So take a breather, and figure out if you are actually experiencing hardship, or if you are creating an imagined hardship in your mind. Often times “hardship” is just something we create in our minds because we ruminate on and inflate potentially negative situations. So if you can stop blowing negative situations out of proportion, you will be much more likely able to endure those situations.
Additionally, if you see your current problem as an event in your life, you’ll be more inclined to think about what you can do to stop the event from occurring. And, if that event ever happens again in your life, you’ll know exactly how to handle it.
2) Might this event happen in the future?
If the bad event is not happening now, is there a likelihood of it happening in the future? If so, start getting specific with when the event will happen (ex. in 1 – 2 years or in 6-16 months), and what exactly the trigger to that event will be. Now that you know the trigger, can you do something to prevent the trigger from going off? For example, let’s say you’re worried you’ll gain weight over the holiday season. It is currently December 2nd and holiday gatherings will begin in 2-3 weeks. The trigger for weight gain will be eating sugary, and holiday-related treats when you get together with family and friends. So… the solution? You bring a sh*t tonne of your favorite salad to every event, you start chewing slower so your brain registers when you get full at a quicker time, and you drink more water when you start craving sweets.
This way, you can do you best to prevent the trigger from going off, all while knowing that doing this will be difficult. The longer you can prevent the trigger from going off, the better your mental endurance will become.
3) How prepared do I need to be in case this event happens in the future?
Let’s say your worried about getting fired from your job. That is a realistic problem you might want to consider.
So how do you prepare for this? Well, you do the best job you can on every project, you ask questions, communicate, and network with upper management.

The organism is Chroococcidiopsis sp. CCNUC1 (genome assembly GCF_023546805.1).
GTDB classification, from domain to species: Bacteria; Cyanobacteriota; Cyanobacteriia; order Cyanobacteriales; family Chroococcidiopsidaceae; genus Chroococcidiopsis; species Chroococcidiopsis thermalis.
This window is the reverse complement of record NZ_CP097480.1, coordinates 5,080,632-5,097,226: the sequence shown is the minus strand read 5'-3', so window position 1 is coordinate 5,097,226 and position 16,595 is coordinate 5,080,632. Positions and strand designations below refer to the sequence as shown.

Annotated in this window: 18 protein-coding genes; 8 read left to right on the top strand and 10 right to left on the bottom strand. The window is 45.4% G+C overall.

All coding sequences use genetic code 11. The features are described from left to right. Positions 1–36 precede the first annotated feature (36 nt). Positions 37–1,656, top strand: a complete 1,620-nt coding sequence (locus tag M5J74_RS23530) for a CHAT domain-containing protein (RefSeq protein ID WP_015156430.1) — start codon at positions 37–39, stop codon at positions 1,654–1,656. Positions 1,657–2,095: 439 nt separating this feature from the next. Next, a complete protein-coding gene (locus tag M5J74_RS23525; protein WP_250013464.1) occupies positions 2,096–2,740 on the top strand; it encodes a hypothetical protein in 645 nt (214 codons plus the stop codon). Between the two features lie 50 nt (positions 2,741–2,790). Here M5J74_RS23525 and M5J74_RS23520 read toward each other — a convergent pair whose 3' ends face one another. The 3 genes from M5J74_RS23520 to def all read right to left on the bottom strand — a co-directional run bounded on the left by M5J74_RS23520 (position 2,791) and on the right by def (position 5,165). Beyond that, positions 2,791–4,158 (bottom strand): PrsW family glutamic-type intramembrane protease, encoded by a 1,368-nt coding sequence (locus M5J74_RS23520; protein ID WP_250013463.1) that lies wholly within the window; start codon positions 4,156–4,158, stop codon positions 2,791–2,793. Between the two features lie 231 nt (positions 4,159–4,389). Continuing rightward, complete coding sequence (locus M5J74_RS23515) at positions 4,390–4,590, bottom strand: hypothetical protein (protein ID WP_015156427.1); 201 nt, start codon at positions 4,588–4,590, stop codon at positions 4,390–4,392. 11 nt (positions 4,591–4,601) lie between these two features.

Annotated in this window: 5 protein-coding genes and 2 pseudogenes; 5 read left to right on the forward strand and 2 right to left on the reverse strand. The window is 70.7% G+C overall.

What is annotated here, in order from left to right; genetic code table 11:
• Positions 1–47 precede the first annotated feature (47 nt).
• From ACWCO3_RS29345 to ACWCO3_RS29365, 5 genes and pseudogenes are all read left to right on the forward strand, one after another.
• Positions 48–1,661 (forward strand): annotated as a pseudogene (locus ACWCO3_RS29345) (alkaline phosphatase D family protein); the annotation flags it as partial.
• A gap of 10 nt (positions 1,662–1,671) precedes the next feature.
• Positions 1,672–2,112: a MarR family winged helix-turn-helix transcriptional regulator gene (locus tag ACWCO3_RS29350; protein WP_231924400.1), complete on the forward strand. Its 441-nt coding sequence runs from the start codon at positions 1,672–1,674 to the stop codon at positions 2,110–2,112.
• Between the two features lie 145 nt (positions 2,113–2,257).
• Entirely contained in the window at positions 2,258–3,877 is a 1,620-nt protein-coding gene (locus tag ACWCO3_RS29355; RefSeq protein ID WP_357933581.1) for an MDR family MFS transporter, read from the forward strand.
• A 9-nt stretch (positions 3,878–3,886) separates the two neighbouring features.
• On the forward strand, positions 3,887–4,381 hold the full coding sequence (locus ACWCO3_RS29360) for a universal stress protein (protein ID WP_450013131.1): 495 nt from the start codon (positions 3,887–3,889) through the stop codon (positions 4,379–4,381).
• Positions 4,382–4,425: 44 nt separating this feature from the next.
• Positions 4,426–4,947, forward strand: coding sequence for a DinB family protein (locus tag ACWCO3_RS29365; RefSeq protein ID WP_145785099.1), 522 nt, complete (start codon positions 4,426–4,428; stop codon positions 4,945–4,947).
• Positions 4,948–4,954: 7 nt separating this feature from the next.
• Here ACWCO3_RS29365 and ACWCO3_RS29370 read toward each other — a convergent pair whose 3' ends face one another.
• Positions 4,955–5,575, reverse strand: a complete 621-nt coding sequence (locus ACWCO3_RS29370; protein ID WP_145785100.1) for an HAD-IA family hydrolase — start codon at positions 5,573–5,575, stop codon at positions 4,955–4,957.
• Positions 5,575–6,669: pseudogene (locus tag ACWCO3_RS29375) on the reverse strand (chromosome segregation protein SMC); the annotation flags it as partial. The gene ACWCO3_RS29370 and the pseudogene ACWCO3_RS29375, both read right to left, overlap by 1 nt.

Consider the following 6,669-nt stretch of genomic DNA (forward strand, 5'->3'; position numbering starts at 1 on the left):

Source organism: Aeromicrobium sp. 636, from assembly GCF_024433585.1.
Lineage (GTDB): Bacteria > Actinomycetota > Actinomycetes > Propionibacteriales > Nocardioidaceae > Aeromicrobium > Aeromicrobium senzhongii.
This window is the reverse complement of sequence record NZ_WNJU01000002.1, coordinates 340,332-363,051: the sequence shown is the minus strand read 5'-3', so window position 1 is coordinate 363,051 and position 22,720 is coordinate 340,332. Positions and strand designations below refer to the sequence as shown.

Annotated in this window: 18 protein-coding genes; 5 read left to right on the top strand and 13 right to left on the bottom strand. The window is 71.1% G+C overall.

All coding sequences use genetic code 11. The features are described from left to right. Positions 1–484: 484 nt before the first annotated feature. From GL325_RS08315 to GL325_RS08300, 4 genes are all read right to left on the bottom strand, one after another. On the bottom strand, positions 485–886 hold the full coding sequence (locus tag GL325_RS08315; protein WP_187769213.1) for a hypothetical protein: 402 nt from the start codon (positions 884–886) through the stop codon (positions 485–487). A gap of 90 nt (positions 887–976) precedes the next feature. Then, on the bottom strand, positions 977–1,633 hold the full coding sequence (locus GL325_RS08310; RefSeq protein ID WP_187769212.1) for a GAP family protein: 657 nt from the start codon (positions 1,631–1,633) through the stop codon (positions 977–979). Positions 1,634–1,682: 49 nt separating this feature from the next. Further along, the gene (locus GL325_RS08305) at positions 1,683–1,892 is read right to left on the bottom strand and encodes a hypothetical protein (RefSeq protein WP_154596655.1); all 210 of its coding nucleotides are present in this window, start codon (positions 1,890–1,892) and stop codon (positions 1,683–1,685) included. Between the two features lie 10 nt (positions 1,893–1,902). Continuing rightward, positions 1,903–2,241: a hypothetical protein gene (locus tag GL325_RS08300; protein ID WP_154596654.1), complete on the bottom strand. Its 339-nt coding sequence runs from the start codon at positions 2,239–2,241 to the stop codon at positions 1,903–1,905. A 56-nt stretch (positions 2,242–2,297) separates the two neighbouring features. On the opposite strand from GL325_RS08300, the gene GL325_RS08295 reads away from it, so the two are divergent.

But guess what. Getting laid-off from your position could still occur no matter how well you perform day-to-day. So if you are fired or laid-off from your job, how will you handle that news? How will you endure the unemployment and zero income? What specifically will you do to seek new employment opportunities?
Maybe you decide to get a certification or degree that makes you more hire-able. Maybe you open a TFSA bank account so that you’ll have extra money on hand. Maybe you’ll make a list of hobbies you’d like to try so you can fill your free time with productive activities.
All-in-all, going through these questions will prepare you for enduring tough times in life. And the longer and the tougher times you can endure, the more challenges you will overcome and the more goals you will reach.
Mental Endurance Does Not Come Naturally
You have to build it.
You have to practice it and practice it until it becomes easy.
Mental endurance does not come naturally. One of my biggest pet peeves in life is when people tell me, “but Ella, not everybody is like that” when discussing having such fortified mental endurance. You see, that statement could not be further from the truth, because the reality is, no one is “like that”. No one is naturally a mental powerhouse and no one is born with extreme self-discipline. The only difference between the people who do and do not have mental fortitude, is that the ones that do, chose to build that strength.
So then I’ll leave you with this: when it comes to building your mental endurance, what will you choose?
As always, Happy Monday.
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*Disclaimer: I am not a medical or mental health professional. Any information and content on my website is not a substitute for professional health advice.